Monday morning, September 15: The Charlottesville Police Department issues its first press release announcing the disappearance and investigation. UVA sets up a website with information about Graham, and Dean of Students Alan Groves tweets the news that a student is missing. Facebook and Twitter explode with posts and photos as people spread the word.
Tuesday, September 16: The search for Graham expands to cover the Preston Avenue corridor and much of downtown Charlottesville as police obtain the surveillance footage from McGrady’s and the Shell station. Graham’s parents issue their first statement, saying their daughter “would not disappear without contacting family or friends.”
Wednesday, September 17: Major papers across the U.S. pick up the story. Police announce they’ve seen the Downtown Mall footage, and say a witness—the white man seen following her in one video—has described seeing her talking with an unidentified black man, who put his arm around Graham. At 3pm, Charlottesville Police Chief Timothy Longo holds the first press conference and urges landowners to walk their properties looking for signs of Graham.
Thursday, September 18: Police release the witness’s description of the person seen talking to Graham: A heavyset black man in his 20s or 30s, with a goatee and a closely shaved head. The city announces it’s joining local businesses and individuals in offering a $50,000 total reward for information “leading to the cause of her disappearance.” Hundreds of UVA students gather at the UVA Amphitheater at 9pm for a candlelight vigil.
Friday, September 19: Early in the morning, police execute search warrants on an apartment on Hessian Hills Way in Albemarle, spending hours searching a burnt-orange Chrysler and an apartment, but making no arrests. At 5pm, Longo holds a second press conference, where he describes the car’s owner, who lives in the apartment, as a person of interest in the case. He turns out to be the man visible in the Sal’s footage—a man with dreadlocks, not a close-shaved head, as the witness remembered. Police say they believe Graham may have left downtown in his car after visiting Tempo.
Saturday, September 20: More than 1,000 volunteers gather at JPJ Arena and board buses to join local searches for Graham organized by the Virginia Department of Emergency Management. The person of interest is named by media as Jesse Matthew, a 32-year-old lifelong Charlottesville area resident.
Sunday, September 21: Longo holds a third press conference, announcing that Matthew came to police the day before and asked for a lawyer, then left the department, speeding away from and losing the police who were following him. Police say a warrant has been issued for his arrest on misdemeanor reckless driving charges. Graham’s parents speak publicly for the first time, pleading for information that could lead to her.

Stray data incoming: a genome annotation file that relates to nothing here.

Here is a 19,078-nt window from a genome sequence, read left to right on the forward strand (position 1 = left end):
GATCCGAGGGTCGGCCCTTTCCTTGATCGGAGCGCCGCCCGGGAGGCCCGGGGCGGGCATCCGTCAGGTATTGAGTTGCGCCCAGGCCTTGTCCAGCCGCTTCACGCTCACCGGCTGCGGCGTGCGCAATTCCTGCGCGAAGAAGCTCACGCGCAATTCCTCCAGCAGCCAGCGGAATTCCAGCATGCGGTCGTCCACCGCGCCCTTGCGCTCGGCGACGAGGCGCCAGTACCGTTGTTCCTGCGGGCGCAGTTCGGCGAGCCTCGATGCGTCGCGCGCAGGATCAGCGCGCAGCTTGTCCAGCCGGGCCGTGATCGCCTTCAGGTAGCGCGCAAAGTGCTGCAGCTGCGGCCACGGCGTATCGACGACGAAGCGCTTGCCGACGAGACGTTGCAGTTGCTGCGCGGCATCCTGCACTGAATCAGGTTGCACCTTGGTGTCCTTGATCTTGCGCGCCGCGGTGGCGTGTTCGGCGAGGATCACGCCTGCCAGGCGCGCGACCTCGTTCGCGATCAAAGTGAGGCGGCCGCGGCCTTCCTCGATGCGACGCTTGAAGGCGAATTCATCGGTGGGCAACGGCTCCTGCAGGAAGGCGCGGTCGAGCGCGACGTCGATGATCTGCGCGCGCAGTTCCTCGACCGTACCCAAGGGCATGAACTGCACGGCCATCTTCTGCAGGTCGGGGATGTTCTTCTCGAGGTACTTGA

Monday, September 22: New details emerge about Matthew, whom police say is still at large: He works as an operating room technician at UVA, and is a former Charlottesville cab driver. A wanted person poster is released with information about the car he is believed to be driving, a light blue Nissan Sentra. Police return to his now-vacant apartment and take away more evidence.
Tuesday, September 23: Police hold an evening press conference to announce that they’ve charged Matthew with abduction with intent to defile in connection with Hannah Graham’s disappearance. Chief Longo won’t speak to what specific evidence gave them probable cause to make the arrest, but says state and federal resources are now focused on finding Matthew, who remains at large. And he says, the search continues for Hannah, “even as we speak.”
For any parent, the idea of a child gone missing is an unimaginable horror, and for Gil and Dan Harrington, the disappearance of Hannah Graham and the subsequent national media firestorm her case has stirred is the grimmest deja vu. Nearly five years ago, the Harringtons’ then-20-year-old daughter Morgan vanished after leaving a Metallica concert at the John Paul Jones Arena and being denied reentry. The Virginia Tech student’s remains were found three months later in a cow pasture in southern Albemarle County.
Since Morgan’s death, the Harringtons have become activists, pushing for campus safety legislation and founding the nonprofit Help Save the Next Girl. They have repeatedly warned that their daughter’s killer is still at large, and have expressed fear that he would not be caught before another woman died. But despite certain obvious similarities in Morgan and Hannah’s cases—both young women found themselves alone and possibly lost on the city streets of Charlottesville after dark before they vanished—Gil Harrington warns against trying to link Hannah’s case to Morgan’s or any other until more information is available.